Invitation to locals to enjoy orchard's fruits

 August 2016








The sign by the community orchard in Riverside inviting local people to sample the fruit

THE sign in the Riverside, just off Nantwch town centre, says it all.

   It invites local people to sample the fruit in the Community Orchard when it ripens around mid September.

  The orchard is In Nantwich Riverside, accessed by a gap in the houses on the River Weaver side of Shrewbridge Road. This leads to a footpath that goes past the orchard on its way across a river bridge leading to Queen's drive. The orchard is on the left of the path. 

   It is a community orchard in two senses. It is for the benefit of the community, and has been planted and tended by different groups from the community.

   From a humble beginning of just four trees in 2008 - planted by Honorary Alderman Doug Butterill (one-time Chairman of Nantwich in Bloom) and pupils of Weaver Primary School - the orchard has been further developed over the years.

   Nine apple trees were planted by Cheshire Landscape trust in 2011, with nine more the following year.

   In 2013, a special ceremony was held to commemorate local orchard fruit expert, Tony Gentil, whose idea the orchard was. A plaque in his memory was unveiled by his widow, Elizabeth.

  Tony was one of the country's leading experts on fruit trees. The ceremony was held in February 2013, a year after Tony died.

   Tony, a lecturer at Reasheath College, was formerly deputy head of the college's horticulture department and later head of business and management.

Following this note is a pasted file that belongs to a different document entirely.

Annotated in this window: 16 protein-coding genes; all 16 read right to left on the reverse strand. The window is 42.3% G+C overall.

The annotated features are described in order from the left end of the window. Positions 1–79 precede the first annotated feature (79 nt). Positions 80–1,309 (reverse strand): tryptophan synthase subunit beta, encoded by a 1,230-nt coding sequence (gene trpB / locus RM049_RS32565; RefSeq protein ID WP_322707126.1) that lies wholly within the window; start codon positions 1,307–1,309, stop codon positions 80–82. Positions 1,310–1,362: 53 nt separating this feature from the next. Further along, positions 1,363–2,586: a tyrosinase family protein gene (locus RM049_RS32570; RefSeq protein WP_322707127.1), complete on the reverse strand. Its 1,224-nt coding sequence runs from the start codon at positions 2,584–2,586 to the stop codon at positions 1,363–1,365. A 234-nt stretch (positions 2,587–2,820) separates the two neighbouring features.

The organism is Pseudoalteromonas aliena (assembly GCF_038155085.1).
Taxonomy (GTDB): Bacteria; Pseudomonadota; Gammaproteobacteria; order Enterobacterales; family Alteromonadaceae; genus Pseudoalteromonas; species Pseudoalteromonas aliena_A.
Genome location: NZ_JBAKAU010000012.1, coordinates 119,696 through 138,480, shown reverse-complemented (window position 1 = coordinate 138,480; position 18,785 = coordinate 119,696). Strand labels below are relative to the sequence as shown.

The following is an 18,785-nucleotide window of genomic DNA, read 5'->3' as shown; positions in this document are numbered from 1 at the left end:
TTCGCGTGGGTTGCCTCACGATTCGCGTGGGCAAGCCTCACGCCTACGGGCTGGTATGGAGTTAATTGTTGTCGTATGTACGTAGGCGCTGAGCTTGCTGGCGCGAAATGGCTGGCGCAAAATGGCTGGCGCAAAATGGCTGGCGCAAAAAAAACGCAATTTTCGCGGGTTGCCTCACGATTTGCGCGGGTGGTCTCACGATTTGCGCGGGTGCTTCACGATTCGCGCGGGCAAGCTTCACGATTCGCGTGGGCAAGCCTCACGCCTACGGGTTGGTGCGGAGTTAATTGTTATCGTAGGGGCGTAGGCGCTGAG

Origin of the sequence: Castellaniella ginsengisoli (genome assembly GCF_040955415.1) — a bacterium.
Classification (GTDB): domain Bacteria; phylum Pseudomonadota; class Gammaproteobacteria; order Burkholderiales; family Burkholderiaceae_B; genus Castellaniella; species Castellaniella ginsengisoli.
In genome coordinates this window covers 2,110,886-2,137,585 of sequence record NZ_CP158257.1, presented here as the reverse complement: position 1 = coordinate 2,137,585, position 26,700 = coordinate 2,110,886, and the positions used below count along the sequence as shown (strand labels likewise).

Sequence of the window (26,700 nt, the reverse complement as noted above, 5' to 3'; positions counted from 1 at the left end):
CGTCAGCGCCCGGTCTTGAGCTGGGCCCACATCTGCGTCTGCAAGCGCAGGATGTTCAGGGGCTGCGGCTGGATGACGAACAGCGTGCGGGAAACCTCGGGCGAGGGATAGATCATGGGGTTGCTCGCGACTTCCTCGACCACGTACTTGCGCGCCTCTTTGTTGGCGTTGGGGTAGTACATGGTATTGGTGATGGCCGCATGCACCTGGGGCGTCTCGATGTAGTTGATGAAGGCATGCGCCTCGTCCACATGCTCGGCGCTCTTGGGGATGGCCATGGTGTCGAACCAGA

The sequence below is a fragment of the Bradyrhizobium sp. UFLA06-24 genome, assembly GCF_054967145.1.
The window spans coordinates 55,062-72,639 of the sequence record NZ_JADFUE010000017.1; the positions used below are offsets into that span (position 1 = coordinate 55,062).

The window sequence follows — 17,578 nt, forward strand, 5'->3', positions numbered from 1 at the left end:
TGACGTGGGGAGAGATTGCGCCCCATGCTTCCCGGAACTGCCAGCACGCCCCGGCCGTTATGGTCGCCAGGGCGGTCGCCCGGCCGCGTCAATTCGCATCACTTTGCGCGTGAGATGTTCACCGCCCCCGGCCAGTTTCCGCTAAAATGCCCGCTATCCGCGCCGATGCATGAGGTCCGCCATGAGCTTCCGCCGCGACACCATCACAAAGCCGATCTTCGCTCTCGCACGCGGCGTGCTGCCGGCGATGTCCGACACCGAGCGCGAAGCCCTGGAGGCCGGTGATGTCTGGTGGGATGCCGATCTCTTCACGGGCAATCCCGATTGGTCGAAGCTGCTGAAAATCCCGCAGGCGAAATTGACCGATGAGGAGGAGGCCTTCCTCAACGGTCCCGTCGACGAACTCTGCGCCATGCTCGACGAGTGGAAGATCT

Trees were planted in the orchard in stages over the years and the trees currently include 14 dessert apples and nine cooking varieties. There are also two named pippins and six unnamed


They're green apples for the moment but are ripening nicely

apple trees. These are from the fruit tree nursery that was  run by Tony and Elizabeth - Briarfields Orchards, at their home in Aston, Nantwich. Sadly, the business is no longer operating.

   If that is not enough, there are two pear trees and one damson tree.

   Since then Nantwich in Bloom - the committee behind the flower displays in town - have sourced many local Cheshire varieties of fruit trees.


   Students from Reaseheath College were involved in planting more trees in 2015.

   More pear trees and damson trees - including old Cheshire varities - will be planted in coming years.  


l Read the full feature on the commemoration ceremony here. Also, visit Nantwich Town Council's website for another article about the orchard.

A section of the orchard with trees varying in size according to when they were planted

An apple tree well on the way to ripening

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